Information and Education chaplain. During this time he worked with John O’Connor, who became a well-known Cardinal from New York. These days, Smokey attends military reunions and works with the Navy League. Recently he’s found another kind of war: beating lymphoma into remission. “It’s an honor to serve like my brothers and sisters did ahead of me,” Smokey said. “Seeing some of the country and the world, meeting nice people. There were good and bad memories.” Smoky recently returned to Washington D.C., where he had spent time at Joint Base Anacostia-Bolling during his service. The highlight of his trip was a visit to Arlington National Cemetery. “The changing of the guard at the Tomb of the Unknown Soldier is something I’d always go back to see,” said Smokey. “Listening to Taps; hearing the guns go off and the names read; I can’t help but cry.”

Above: Francis Schmolke’s sister, Lt. Cecelia A. Schmolke, was killed while serving as an Army nurse in the Pacific Theater.

Contact Emily Hedges at

Above left: Francis Schmolke joined the Navy in 1957 and served until right before the start of the Cuban blockade.

Mature Lifestyles • Thursday, May 16, 2013 Page 5

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Patriotism and family at the center of Navy vet’s life BY EMILY HEDGES CONTRIBUTING WRITER Patriotism and family could be found at the center of Jim Dare’s life. He was proud to have served in the U.S. Navy during Vietnam, although the experience would end his life decades after returning home to Eagan, Minnesota. It was while seeking help for post-traumatic stress after 9/11 that the retired Minneapolis firefighter realized the extent of his sacrifice in Vietnam. When his doctors realized he had served on a ship cruising up and down the Mekong River, referred to the “Brown Water Navy,” his doctors immediately ordered tests for prostate cancer, a common result of exposure to Agent Orange. The results were grim. After his diagnosis, Jim recalled that several shipmates from the USS Whitfield County, a 384-foot-long landing ship, had also had died from prostate cancer. Although he fought his cancer with the same determination with which he served,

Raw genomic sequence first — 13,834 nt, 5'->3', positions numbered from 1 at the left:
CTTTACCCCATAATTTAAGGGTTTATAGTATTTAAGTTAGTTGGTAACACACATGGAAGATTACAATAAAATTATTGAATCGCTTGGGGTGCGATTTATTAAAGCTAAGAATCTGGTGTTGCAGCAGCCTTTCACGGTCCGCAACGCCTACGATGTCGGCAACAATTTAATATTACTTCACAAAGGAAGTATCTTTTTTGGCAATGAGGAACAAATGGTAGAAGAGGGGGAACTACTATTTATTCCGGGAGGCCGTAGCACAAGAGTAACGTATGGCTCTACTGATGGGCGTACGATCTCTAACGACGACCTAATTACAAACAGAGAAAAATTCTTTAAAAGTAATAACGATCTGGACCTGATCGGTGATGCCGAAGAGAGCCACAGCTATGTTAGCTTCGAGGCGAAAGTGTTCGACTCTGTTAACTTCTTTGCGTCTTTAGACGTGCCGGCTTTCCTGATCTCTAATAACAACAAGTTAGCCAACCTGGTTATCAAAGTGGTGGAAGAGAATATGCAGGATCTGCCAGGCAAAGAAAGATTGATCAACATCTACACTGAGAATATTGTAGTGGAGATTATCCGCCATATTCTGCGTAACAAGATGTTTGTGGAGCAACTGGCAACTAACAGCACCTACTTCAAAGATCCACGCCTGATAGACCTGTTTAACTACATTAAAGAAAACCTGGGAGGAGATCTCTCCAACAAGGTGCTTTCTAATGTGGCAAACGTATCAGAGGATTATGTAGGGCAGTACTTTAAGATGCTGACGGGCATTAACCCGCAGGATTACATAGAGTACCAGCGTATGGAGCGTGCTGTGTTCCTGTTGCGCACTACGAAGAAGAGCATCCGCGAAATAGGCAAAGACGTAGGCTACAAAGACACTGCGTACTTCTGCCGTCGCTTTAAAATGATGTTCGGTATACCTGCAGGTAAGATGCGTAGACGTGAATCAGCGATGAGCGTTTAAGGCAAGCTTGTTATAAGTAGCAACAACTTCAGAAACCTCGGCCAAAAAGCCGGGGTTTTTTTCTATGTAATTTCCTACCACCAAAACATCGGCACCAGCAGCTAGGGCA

Dare passed away last October at the age of 66. One of his final requests was to have his picture taken with the American flag. “This Memorial Day will be a little harder on our family. It is important for us to bring awareness about the soldiers who served long ago and are suffering now from their service,” said his wife, Karen Dare. She is passionate about raising awareness about the effects of exposure to the chemical defoliant Agent Orange, which is known to cause several cancers c and other diseases. e “The awareness piece is that so many veterans a that are in their late 60s and 70s are discovering that they have medical conditions, and some of them do not have the medical coverage to cover some of the costs and care,” said Karen. “Many qualify for help from the Veteran’s Administration, but they are unaware or do not understand that it is OK to ask for help.” Contact Emily Hedges at Emily.hedges@

Jim Dare as a young man serving in the U.S. Navy.

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Jim asked to have his picture taken in front of the American flag on the day he went home from the VA. He died three days later at home with the same blanket wrapped around him. Photo submitted by Karen Dare.

Mature Lifestyles • Thursday, May 16, 2013 Page 7